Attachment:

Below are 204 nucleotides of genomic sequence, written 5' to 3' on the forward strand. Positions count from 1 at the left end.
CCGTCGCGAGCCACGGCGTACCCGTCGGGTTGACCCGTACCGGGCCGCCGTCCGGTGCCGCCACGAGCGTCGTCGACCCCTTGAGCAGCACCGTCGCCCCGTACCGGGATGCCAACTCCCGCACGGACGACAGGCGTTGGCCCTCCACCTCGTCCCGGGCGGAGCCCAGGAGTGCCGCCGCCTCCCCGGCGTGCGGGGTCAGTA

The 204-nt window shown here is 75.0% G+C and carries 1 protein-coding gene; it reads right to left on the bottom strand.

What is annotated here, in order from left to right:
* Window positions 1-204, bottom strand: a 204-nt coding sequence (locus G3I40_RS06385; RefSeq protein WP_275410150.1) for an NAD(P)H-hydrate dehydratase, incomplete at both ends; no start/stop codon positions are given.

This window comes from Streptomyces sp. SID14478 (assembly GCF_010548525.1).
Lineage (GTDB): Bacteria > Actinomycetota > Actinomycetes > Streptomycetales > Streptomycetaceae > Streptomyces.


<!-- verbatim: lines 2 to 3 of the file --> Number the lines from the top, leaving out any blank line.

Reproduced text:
CCGTCGCGAGCCACGGCGTACCCGTCGGGTTGACCCGTACCGGGCCGCCGTCCGGTGCCGCCACGAGCGTCGTCGACCCCTTGAGCAGCACCGTCGCCCCGTACCGGGATGCCAACTCCCGCACGGACGACAGGCGTTGGCCCTCCACCTCGTCCCGGGCGGAGCCCAGGAGTGCCGCCGCCTCCCCGGCGTGCGGGGTCAGTA

The 204-nt window shown here is 75.0% G+C and carries 1 protein-coding gene; it reads right to left on the bottom strand.